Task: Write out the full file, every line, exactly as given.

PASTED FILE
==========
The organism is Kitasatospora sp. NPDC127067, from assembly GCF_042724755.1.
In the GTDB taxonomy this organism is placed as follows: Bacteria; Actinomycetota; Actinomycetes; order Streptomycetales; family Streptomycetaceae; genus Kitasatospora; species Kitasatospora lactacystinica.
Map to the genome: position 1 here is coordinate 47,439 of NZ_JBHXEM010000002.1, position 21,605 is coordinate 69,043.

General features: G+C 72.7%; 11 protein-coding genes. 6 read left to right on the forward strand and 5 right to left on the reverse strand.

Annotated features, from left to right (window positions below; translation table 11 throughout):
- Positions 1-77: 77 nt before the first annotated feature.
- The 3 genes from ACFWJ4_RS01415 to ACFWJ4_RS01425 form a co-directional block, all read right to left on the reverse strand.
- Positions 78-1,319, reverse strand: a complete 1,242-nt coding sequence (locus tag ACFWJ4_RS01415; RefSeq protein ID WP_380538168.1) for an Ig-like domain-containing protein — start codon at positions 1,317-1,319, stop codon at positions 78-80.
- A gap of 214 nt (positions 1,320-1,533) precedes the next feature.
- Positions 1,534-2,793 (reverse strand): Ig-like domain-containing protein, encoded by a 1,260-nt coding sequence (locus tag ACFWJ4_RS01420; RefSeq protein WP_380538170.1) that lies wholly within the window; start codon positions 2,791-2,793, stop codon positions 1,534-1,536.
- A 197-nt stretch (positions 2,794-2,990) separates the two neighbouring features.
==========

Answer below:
The organism is Kitasatospora sp. NPDC127067, from assembly GCF_042724755.1.
In the GTDB taxonomy this organism is placed as follows: Bacteria; Actinomycetota; Actinomycetes; order Streptomycetales; family Streptomycetaceae; genus Kitasatospora; species Kitasatospora lactacystinica.
Map to the genome: position 1 here is coordinate 47,439 of NZ_JBHXEM010000002.1, position 21,605 is coordinate 69,043.

General features: G+C 72.7%; 11 protein-coding genes. 6 read left to right on the forward strand and 5 right to left on the reverse strand.

Annotated features, from left to right (window positions below; translation table 11 throughout):
- Positions 1-77: 77 nt before the first annotated feature.
- The 3 genes from ACFWJ4_RS01415 to ACFWJ4_RS01425 form a co-directional block, all read right to left on the reverse strand.
- Positions 78-1,319, reverse strand: a complete 1,242-nt coding sequence (locus tag ACFWJ4_RS01415; RefSeq protein ID WP_380538168.1) for an Ig-like domain-containing protein — start codon at positions 1,317-1,319, stop codon at positions 78-80.
- A gap of 214 nt (positions 1,320-1,533) precedes the next feature.
- Positions 1,534-2,793 (reverse strand): Ig-like domain-containing protein, encoded by a 1,260-nt coding sequence (locus tag ACFWJ4_RS01420; RefSeq protein WP_380538170.1) that lies wholly within the window; start codon positions 2,791-2,793, stop codon positions 1,534-1,536.
- A 197-nt stretch (positions 2,794-2,990) separates the two neighbouring features.